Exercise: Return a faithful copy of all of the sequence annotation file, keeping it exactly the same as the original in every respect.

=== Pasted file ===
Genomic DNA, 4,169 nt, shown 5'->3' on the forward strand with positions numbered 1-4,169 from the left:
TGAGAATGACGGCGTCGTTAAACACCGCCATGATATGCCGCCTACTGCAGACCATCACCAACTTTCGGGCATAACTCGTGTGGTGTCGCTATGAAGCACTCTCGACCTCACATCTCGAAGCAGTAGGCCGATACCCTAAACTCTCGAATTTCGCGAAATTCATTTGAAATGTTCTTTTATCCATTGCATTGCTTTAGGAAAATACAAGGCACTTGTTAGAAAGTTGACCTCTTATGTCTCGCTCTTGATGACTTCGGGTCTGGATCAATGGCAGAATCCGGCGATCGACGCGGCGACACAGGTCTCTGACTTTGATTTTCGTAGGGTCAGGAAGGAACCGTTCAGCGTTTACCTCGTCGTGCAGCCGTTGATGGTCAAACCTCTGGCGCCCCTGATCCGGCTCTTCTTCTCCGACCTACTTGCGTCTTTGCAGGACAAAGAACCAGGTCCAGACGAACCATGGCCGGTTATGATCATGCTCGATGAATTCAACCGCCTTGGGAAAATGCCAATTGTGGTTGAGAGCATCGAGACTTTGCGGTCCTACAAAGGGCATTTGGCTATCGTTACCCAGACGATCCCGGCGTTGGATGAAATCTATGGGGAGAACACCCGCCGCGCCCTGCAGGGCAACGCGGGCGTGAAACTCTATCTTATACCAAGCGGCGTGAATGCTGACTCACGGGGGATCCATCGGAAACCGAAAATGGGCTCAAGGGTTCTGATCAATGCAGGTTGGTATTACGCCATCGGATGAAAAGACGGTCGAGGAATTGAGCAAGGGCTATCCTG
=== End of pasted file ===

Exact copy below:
Genomic DNA, 4,169 nt, shown 5'->3' on the forward strand with positions numbered 1-4,169 from the left:
TGAGAATGACGGCGTCGTTAAACACCGCCATGATATGCCGCCTACTGCAGACCATCACCAACTTTCGGGCATAACTCGTGTGGTGTCGCTATGAAGCACTCTCGACCTCACATCTCGAAGCAGTAGGCCGATACCCTAAACTCTCGAATTTCGCGAAATTCATTTGAAATGTTCTTTTATCCATTGCATTGCTTTAGGAAAATACAAGGCACTTGTTAGAAAGTTGACCTCTTATGTCTCGCTCTTGATGACTTCGGGTCTGGATCAATGGCAGAATCCGGCGATCGACGCGGCGACACAGGTCTCTGACTTTGATTTTCGTAGGGTCAGGAAGGAACCGTTCAGCGTTTACCTCGTCGTGCAGCCGTTGATGGTCAAACCTCTGGCGCCCCTGATCCGGCTCTTCTTCTCCGACCTACTTGCGTCTTTGCAGGACAAAGAACCAGGTCCAGACGAACCATGGCCGGTTATGATCATGCTCGATGAATTCAACCGCCTTGGGAAAATGCCAATTGTGGTTGAGAGCATCGAGACTTTGCGGTCCTACAAAGGGCATTTGGCTATCGTTACCCAGACGATCCCGGCGTTGGATGAAATCTATGGGGAGAACACCCGCCGCGCCCTGCAGGGCAACGCGGGCGTGAAACTCTATCTTATACCAAGCGGCGTGAATGCTGACTCACGGGGGATCCATCGGAAACCGAAAATGGGCTCAAGGGTTCTGATCAATGCAGGTTGGTATTACGCCATCGGATGAAAAGACGGTCGAGGAATTGAGCAAGGGCTATCCTG